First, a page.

- Moreover, the country's nascent foreign-software-outsourcing business accounts for just 10 percent of the industry's total revenue, compared with around 70 percent for India.
- Japanese customers, which seek mostly low-value application-development contracts rather than more lucrative ones for design, supply about 65 percent of this sector's income.
- Despite lower costs, operating margins in Chinese software-services companies average only 7 percent, compared with 11 percent at similar companies around the world, because many projects are below optimal scale, suppliers often compete on price, and collecting payments can be problematic.
- The top ten IT-services companies have only about a 20 percent share of the market, compared with the 45 percent commanded by India's top ten.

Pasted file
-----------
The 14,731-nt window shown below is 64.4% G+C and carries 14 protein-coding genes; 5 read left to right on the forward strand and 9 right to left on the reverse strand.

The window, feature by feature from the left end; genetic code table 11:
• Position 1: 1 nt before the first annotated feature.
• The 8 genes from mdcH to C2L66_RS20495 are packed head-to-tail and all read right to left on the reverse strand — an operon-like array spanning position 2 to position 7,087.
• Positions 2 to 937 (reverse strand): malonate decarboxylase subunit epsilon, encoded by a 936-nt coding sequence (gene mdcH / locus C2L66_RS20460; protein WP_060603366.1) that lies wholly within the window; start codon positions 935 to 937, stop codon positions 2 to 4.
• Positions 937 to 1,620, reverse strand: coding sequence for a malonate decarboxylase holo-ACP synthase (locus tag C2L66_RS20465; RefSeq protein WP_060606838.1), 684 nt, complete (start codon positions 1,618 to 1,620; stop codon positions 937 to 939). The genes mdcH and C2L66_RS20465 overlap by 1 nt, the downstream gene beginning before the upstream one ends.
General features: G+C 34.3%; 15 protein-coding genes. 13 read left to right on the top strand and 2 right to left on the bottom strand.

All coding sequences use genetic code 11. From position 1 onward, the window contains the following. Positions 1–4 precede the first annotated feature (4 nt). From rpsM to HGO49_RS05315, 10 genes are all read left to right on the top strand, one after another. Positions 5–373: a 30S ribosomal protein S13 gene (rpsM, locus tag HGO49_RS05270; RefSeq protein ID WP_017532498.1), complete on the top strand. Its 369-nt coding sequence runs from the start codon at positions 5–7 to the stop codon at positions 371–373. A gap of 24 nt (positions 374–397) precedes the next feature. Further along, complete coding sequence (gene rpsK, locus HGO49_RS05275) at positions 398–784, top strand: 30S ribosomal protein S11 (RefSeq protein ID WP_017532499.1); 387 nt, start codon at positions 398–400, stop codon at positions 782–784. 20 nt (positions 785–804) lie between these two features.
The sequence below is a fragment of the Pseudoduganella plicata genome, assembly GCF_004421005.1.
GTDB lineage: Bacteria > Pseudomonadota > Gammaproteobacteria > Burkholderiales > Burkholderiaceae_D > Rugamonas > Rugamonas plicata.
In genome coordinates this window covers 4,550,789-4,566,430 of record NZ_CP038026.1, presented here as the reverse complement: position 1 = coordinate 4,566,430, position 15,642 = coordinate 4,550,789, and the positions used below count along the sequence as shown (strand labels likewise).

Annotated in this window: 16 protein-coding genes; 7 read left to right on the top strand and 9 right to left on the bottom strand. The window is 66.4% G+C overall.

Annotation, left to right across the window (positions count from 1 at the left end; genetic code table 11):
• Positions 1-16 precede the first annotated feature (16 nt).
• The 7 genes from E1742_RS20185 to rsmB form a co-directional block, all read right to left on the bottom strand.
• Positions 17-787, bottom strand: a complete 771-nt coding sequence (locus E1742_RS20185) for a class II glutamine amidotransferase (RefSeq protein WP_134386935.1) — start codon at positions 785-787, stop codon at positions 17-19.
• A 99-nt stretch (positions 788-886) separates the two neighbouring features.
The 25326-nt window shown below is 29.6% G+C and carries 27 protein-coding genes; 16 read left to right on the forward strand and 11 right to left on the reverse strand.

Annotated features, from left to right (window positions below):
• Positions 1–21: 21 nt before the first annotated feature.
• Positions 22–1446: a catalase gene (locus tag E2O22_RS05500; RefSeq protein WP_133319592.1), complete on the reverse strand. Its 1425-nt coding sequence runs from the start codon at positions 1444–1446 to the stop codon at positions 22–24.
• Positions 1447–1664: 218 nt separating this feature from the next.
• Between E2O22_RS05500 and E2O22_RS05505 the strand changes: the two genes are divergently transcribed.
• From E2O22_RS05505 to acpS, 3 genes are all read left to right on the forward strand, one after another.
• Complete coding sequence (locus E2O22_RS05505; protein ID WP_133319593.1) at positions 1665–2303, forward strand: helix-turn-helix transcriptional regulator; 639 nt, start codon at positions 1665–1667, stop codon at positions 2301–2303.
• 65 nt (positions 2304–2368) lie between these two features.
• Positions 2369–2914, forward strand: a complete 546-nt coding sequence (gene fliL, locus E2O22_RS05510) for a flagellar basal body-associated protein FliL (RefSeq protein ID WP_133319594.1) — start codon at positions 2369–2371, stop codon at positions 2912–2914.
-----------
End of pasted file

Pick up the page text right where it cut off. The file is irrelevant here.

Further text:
- China has about 8,000 software-services providers, and almost three-quarters of them have fewer than 50 employees. No company has emerged from this crowded pack; indeed, only 5 have more than 2,000 employees.
- India, on the other hand, has fewer than 3,000 software-services companies. Of these, at least 15 have more than 2,000 workers, and some—including Infosys Technologies, Tata Consultancy Services, and Wipro Technologies—have garnered international recognition and a global clientele.
- Only 6 of China's 30 largest software companies are certified at levels five or four of the capability-maturity model (CMM);3 by contrast, all of the top 30 Indian software companies have achieved these rankings